In all other appeals, the party wishing to rely on oral evidence must inform the Tribunal of their intention to do so at the earliest possible date, notifying them of the country in which the individual is situated, and identify the issues on which it is proposed that the individual should offer evidence. They should indicate what evidence they are able to offer on those issues sufficient to obtain a meaningful response from the opposing party. The opposing party will need to respond within 14 days of receipt of this information to indicate what (if any) aspects of the evidence would be in dispute. 

If no evidence is likely to be in dispute, the guidance indicates that it will, in most cases, be sufficient for the party to rely on a detailed witness statement and not ask the witness to give evidence. 

If any aspect of the evidence is likely to be in dispute, the party wishing to rely on the evidence must make a request to the FCDO by email to  TOE.Enquiries@fcdo.gov.uk asking if the FCDO is aware of any diplomatic or other objection from the authorities in the country in which the witness is situated to their providing oral evidence by video or telephone to an administrative tribunal in the United Kingdom. 

What Is the Process if the FCDO Confirms That There Is Consent?

If the FCDO confirms there is consent, this does not necessarily mean that oral evidence will be allowed by the Tribunal. Once consent has been confirmed a party must apply, on notice to the opposing party, to the Resident Judge of the Hearing Centre, to rely on oral evidence. They must provide certain details, including of the practical steps involved to call the evidence from overseas, the reasons that a witness cannot attend in person, and evidence of correspondence with the opposing party in which the parties have sought to narrow the issues in the appeal. The party will also need to undertake to be responsible for implementing any practical steps. 

What if the FCDO Confirms There Is No Consent?

If the FCDO confirms there is no consent, then the party will still be able to rely on a witness statement from that individual. The weight to be placed on the evidence without the opportunity for cross-examination will be a matter for the Judge.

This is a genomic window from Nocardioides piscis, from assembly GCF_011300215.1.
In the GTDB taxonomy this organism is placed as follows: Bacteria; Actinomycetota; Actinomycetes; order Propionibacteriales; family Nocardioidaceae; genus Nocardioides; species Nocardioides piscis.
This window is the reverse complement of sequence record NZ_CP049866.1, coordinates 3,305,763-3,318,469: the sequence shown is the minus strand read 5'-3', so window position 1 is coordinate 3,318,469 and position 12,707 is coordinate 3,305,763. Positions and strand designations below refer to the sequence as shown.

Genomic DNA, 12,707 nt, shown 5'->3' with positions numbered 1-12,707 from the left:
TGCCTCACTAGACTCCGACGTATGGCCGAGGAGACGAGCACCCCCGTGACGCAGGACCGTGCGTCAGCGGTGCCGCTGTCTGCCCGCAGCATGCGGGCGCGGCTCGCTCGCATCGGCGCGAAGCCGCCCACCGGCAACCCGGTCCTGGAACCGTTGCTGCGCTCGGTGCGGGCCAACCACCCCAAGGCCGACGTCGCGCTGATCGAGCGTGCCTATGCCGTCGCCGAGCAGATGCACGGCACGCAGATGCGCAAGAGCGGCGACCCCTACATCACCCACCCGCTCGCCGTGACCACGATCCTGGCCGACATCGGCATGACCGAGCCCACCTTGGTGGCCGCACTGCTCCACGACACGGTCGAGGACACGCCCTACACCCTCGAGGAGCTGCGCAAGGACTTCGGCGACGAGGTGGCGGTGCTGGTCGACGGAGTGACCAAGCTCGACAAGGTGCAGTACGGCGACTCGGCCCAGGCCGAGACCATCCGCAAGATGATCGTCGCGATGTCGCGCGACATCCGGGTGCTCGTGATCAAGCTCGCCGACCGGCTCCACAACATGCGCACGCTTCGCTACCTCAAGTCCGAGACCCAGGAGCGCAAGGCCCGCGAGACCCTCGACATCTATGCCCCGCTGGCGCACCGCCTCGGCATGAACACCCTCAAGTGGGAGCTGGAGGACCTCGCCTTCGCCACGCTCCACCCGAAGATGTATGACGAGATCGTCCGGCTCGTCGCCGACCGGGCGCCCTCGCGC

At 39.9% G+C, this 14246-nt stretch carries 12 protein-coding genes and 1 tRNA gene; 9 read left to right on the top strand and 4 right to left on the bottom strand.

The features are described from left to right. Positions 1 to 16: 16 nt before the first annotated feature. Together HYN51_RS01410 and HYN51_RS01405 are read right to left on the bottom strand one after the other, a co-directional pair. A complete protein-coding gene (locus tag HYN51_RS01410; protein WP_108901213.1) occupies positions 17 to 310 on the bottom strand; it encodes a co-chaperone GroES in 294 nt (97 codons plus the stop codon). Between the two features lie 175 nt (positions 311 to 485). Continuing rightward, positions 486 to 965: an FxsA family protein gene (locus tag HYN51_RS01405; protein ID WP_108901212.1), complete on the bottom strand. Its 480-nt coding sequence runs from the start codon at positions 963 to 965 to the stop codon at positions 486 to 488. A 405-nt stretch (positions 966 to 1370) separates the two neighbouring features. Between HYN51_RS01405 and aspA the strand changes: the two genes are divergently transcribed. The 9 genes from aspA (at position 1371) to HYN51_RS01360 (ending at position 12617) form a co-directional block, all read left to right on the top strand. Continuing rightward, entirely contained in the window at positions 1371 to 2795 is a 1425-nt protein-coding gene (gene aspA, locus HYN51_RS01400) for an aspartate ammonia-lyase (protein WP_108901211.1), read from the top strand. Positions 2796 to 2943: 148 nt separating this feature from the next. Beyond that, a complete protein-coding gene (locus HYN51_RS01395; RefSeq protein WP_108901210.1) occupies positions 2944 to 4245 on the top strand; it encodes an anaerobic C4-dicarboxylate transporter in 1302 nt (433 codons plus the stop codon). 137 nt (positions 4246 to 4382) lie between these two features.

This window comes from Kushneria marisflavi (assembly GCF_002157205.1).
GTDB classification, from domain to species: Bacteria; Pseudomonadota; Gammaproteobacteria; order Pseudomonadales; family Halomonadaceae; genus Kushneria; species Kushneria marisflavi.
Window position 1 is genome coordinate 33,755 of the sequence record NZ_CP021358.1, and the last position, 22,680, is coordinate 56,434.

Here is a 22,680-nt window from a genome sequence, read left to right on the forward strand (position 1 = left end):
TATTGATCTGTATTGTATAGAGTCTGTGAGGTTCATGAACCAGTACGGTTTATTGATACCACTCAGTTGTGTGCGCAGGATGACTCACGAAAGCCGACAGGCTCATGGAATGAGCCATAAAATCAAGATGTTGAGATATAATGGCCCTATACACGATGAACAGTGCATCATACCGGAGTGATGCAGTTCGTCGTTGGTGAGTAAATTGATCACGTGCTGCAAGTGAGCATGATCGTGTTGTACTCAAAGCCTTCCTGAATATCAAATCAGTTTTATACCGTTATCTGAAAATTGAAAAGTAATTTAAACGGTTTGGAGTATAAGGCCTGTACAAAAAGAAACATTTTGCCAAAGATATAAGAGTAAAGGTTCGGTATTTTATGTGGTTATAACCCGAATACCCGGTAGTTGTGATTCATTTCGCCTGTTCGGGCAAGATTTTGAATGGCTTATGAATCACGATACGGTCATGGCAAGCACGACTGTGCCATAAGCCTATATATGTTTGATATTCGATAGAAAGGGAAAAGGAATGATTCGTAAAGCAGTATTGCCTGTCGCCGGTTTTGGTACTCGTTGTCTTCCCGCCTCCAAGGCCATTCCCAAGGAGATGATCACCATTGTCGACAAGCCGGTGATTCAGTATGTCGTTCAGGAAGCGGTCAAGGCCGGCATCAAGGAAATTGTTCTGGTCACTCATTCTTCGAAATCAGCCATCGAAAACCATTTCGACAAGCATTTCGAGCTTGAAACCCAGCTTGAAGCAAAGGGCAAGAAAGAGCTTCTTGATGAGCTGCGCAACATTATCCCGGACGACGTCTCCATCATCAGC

What if No Response Is Received?

If no response is received then the FCDO alone can determine whether an inference may be drawn that the country in question does not raise any objection.

As indicated above, the guidance is mindful throughout of the scope for delays and the impact on the parties of this. It states that the Tribunal will need to balance the prospect of the delay with the ability of the party to rely on detailed written evidence and to consider the following:

  • If the delay could be avoided by witnesses travelling to a third country;
  • If the Tribunal can  be satisfied as to the relevant matters by a written witness statement, and if any oral evidence would be determinative of the appeal and add materially to the content of the written statement;
  • If the witness could address the disputed issues by providing written answers posed by the opposing party and authorised by the Tribunal.

Conclusion

This guidance offers helpful clarification on not only the procedure to be followed in respect of oral evidence from overseas, but also on the Tribunal’s intended approach to this procedure. It is clear that the Tribunal will be mindful of the potential for lengthy delays to be caused by the process, and that as a result, oral evidence from overseas will be a matter of judicial discretion, with alternatives likely to be considered in each case.